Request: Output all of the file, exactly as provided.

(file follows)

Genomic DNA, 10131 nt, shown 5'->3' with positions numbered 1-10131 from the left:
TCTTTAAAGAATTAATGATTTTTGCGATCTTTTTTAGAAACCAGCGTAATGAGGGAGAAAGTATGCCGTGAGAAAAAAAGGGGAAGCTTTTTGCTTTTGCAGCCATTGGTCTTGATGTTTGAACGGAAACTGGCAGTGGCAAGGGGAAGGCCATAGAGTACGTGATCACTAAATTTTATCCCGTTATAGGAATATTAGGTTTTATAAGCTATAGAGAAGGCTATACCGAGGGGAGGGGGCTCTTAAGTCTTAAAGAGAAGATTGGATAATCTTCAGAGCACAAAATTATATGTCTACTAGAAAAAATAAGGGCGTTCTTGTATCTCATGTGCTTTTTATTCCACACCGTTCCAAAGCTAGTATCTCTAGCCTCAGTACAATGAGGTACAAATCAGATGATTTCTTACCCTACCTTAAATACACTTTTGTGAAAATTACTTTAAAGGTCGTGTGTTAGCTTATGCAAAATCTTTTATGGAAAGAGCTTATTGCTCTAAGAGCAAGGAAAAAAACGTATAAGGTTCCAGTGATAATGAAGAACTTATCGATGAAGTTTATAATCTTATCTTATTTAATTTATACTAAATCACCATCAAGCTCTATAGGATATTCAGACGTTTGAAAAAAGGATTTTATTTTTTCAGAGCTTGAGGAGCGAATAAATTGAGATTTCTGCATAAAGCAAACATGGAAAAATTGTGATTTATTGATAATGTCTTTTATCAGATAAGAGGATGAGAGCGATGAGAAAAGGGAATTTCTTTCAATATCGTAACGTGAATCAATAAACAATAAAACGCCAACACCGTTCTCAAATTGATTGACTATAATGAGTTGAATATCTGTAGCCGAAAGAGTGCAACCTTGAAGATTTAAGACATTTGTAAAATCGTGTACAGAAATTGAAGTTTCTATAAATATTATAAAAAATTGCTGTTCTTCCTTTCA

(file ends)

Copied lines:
Genomic DNA, 10131 nt, shown 5'->3' with positions numbered 1-10131 from the left:
TCTTTAAAGAATTAATGATTTTTGCGATCTTTTTTAGAAACCAGCGTAATGAGGGAGAAAGTATGCCGTGAGAAAAAAAGGGGAAGCTTTTTGCTTTTGCAGCCATTGGTCTTGATGTTTGAACGGAAACTGGCAGTGGCAAGGGGAAGGCCATAGAGTACGTGATCACTAAATTTTATCCCGTTATAGGAATATTAGGTTTTATAAGCTATAGAGAAGGCTATACCGAGGGGAGGGGGCTCTTAAGTCTTAAAGAGAAGATTGGATAATCTTCAGAGCACAAAATTATATGTCTACTAGAAAAAATAAGGGCGTTCTTGTATCTCATGTGCTTTTTATTCCACACCGTTCCAAAGCTAGTATCTCTAGCCTCAGTACAATGAGGTACAAATCAGATGATTTCTTACCCTACCTTAAATACACTTTTGTGAAAATTACTTTAAAGGTCGTGTGTTAGCTTATGCAAAATCTTTTATGGAAAGAGCTTATTGCTCTAAGAGCAAGGAAAAAAACGTATAAGGTTCCAGTGATAATGAAGAACTTATCGATGAAGTTTATAATCTTATCTTATTTAATTTATACTAAATCACCATCAAGCTCTATAGGATATTCAGACGTTTGAAAAAAGGATTTTATTTTTTCAGAGCTTGAGGAGCGAATAAATTGAGATTTCTGCATAAAGCAAACATGGAAAAATTGTGATTTATTGATAATGTCTTTTATCAGATAAGAGGATGAGAGCGATGAGAAAAGGGAATTTCTTTCAATATCGTAACGTGAATCAATAAACAATAAAACGCCAACACCGTTCTCAAATTGATTGACTATAATGAGTTGAATATCTGTAGCCGAAAGAGTGCAACCTTGAAGATTTAAGACATTTGTAAAATCGTGTACAGAAATTGAAGTTTCTATAAATATTATAAAAAATTGCTGTTCTTCCTTTCA